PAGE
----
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Ledger Art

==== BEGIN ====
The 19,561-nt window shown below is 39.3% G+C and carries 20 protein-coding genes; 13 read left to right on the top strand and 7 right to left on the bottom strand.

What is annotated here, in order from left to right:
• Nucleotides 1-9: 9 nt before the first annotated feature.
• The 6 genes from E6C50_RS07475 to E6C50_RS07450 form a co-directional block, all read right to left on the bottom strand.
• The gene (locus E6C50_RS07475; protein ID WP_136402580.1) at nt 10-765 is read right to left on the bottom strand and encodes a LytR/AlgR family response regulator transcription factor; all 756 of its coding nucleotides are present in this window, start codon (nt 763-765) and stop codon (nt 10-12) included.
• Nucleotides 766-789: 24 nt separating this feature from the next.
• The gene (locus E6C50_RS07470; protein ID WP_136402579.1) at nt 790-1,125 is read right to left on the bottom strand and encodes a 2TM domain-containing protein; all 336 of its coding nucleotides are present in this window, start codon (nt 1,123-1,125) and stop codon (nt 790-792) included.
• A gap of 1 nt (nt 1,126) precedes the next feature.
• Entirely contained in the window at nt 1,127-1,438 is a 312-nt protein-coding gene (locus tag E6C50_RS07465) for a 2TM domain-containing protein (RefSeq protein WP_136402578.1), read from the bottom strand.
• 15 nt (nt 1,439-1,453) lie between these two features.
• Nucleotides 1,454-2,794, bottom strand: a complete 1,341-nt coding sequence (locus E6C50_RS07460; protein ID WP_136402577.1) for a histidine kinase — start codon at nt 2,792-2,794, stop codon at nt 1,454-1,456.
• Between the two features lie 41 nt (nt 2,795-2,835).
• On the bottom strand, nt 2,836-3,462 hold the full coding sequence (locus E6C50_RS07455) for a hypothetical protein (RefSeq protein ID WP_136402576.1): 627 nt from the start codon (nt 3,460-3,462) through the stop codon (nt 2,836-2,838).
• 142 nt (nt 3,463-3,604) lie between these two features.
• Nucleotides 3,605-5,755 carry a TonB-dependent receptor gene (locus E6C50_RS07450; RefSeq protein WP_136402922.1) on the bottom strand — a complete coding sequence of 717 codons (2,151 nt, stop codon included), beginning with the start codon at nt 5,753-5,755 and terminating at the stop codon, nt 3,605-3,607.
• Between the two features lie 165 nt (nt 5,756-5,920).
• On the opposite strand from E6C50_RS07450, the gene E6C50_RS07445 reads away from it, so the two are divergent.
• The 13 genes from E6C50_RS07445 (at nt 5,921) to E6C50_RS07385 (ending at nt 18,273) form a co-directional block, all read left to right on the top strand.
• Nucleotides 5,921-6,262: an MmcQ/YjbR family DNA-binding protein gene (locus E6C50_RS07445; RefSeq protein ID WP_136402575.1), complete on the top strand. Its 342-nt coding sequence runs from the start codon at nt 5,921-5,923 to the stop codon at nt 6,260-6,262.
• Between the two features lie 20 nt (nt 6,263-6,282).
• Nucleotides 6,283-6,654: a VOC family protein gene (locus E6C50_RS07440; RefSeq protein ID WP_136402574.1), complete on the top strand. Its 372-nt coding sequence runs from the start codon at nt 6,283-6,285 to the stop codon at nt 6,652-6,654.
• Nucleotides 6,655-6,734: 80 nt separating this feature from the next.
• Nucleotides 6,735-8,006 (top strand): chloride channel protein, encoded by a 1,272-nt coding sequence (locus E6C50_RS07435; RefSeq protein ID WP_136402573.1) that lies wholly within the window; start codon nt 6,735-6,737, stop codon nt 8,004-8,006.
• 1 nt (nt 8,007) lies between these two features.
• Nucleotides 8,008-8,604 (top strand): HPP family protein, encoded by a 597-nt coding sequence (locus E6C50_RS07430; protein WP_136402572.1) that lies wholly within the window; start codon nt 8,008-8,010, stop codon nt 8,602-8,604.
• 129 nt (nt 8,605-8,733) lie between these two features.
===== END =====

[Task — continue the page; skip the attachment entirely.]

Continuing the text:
Ledger art refers the paper the drawings are created on. This art form derived from pictorial drawings on rock and later hide as a narrative or story telling art form in the mid to late 1800's. It was an adaptive art which came about from the need to continue traditionally documenting and telling our stories through drawing during Reservation Era when hides became scarce. Historically a warriors art or mens art form which depicted the personal narratives of battle, ceremonies, courtship and hunting. Lauren Good Day descends from one such warrior artist, Bloody Knife an Arikara warrior & scout whose ledger works can be found in the permanent collections of the world renowned Smithsonian Institution. Following in that legacy, Lauren's work has had the honor of also being collected and displayed by the Smithsonian's permanent collections and National Museum of American Indian NYC & DC in the prominent pictorial & ledger exhibition, Unbound, Plains Narrative Art. Lauren was one of six ledger artists and the only female ledger artist chosen for this exhibition as she was one of the first contemporary female ledger artists to continue this tradition but through her own feminine interpretation. Solely depicting stories of womanhood, children & families in comparison to the war-like narratives of the past. She draws from her deeply rooted cultural upbringing and knowledge instilled within from generations of Arikara, Hidatsa, Blackfeet, & Cree women before her. All of her works are created with meaning, prayer and her own life experience of woman & motherhood. For information on commissioning custom art please contact